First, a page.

A Summary of Repeating Sections

In this post, I’ll briefly cover the most important things you need to know to build a repeating section.

HTML: Building a Repeating Section

Create a fieldset container, with a class repeating_something and put in it all the HTML elements you want in a single row. You might use a div as a container within the section. Here’s a simple encumbrance fieldset.

<div class="gear">
<fieldset class="repeating_gear">
  <div class="gear">
    <input type="text" name="attr_item" class="item">
    <input type="number" name="attr_weight" class="weight" value="0" step="0.01">
    <input type="number" name="attr_quantity" class="quantity" value="0">
    <select name="attr_container" class="noarrows">
      <option selected>Carried</option>
</fieldset>Code language: HTML, XML (xml)

There are 4 elements here. A text input to hold the name of the item carried; a number input to hold the item’s weight; another number input to show how many are owned; and finally a select dopdown to allow the user to pick where the item is located.

CSS: Styling a Repeating Section

Every element in the container can have CSS styling applied.

/* first set the grid layout, so we have uniform columns */
div.gear {
  display: grid;
  grid-template-columns: 120px repeat(2, 50px) 80px;
  column-gap: 5px;
/* now apply whatever styping you want to the various inputs and select */
.ui-dialog .charsheet div.gear input,
.ui-dialog .charsheet div.gear select {
    margin-bottom: 2px;
    border-radius: 5px;
    border: 1pt solid gray;
}Code language: CSS (css)

With this fairly basic styling applied, the repeating section looks like the picture.

The CSS first sets the columns, then some CSS is applied to the input and select to make them uniform. The complex declaration is needed for the inputs – number inputs are very hard to style. See the post on Specificity.

Special Repeating Section Styling

It can be hard to Style a Repeating Section, but a look at the picture above shows we have changed the appearance of those buttons a little. We used the code in this declaration block, targeting the repcontrol and the data-groupname of repeating_gear.

You won’t want to alter those buttons on every sheet, but it can be done.

.repcontrol[data-groupname="repeating_gear"] button.btn {
    background-color: whitesmoke;
    background-image: none;
    border: 2px solid #777;
    font-weight: bold;
    border-radius: 10px;
    padding: 2px 7px 2px;
Code language: CSS (css)

JavaScript: Automating a Repeating Section (Coding)

Now we want to add up the weight in this repeating section, but also assign it to the different containers. First, we create the inputsthat will contain the final values. They are set to readonly because players can’t adjust them – the sheet worker does.

<span>Carried and Accessible:</span>
<input type="number" name="attr_carried" value="0" readonly>
<span>In Backpack:</span>
<input type="number" name="attr_backpack" value="0" readonly>
<span>On Mount:</span>
<strong><input type="number" name="attr_mount" value="0" readonly></strong>
<input type="number" name="attr_treasury" value="0" readonly>
Code language: HTML, XML (xml)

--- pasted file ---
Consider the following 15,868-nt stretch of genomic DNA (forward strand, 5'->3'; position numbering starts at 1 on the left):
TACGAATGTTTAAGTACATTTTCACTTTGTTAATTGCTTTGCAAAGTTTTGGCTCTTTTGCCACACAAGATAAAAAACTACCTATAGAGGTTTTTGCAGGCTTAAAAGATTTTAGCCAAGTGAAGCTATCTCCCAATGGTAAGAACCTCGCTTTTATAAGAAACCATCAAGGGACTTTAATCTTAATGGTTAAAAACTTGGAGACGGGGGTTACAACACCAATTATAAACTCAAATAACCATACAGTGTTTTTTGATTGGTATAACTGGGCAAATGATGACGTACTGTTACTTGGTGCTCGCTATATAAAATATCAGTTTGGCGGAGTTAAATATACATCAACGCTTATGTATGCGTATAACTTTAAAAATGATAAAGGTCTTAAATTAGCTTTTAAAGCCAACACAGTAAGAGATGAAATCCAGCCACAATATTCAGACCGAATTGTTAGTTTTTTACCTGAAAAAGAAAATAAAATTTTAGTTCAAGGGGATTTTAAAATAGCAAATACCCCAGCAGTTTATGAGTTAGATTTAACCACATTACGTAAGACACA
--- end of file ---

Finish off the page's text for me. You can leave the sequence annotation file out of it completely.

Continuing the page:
Then we create a sheet worker to go through every row and add the weights, then put it in the correct container. (The sheet worker below contains comments to describe what’s going on.)

/* a global function to construction repeating section names */
const section_name = (section, id,field) => `repeating_${section}_${id}_${field}`;

/* watch for changes */
on('change:repeating_gear:weight change:repeating_gear:quantity change:repeating_gear:container', () => {
  /* get the row ids first and build an array of all section names */
  getSectionIDs('repeating_gear', ids => {
    const fields = [];
    ids.forEach(id => {
       field.push(section_name('gear', id,'weight'), 
         section_name('gear', id, 'quantity'),section_name('gear', id, 'container'));
    /* use that array to get the actual stat values */
    getAttrs(fields, values => {
       /* initialise an output value for weights in each container */
       let weights = {carried: 0, backpack: 0, mount: 0, treasury: 0};
       /* loop through the ids array again, and get the attributes */
       ids.forEach(id => {
         const weight = +v[section_name('gear', id,'weight')] || 0;
         const quantity = +v[section_name('gear', id,'quantity')] || 0;
         const container = v[section_name('gear', id,'quantity')];
         /* check if a valid container is selected */
         if(Object.keys(weights).includes(container) {
           weights[container] += (weight * quantity);
       /* now save the attribute values */
});Code language: JavaScript (javascript)

The sheet worker could be made easier to write through more advanced coding techniques, but this shows the construction of the sheet worker. Notice that we loop through the section twice. First, to build an array of attribute names for getAttrs, and again do the actual addition. This is necessary to avoid putting getAttrs inside a loop, which is always a bad idea.


There’s a lot more we could cover, but the series has already done that. This is a good example of all the stuff you need regularly. That concludes the repeating section guide. In the next post, I’ll show a collection of useful functions for repeating sections. After that, it’s time to look at RollTemplates!

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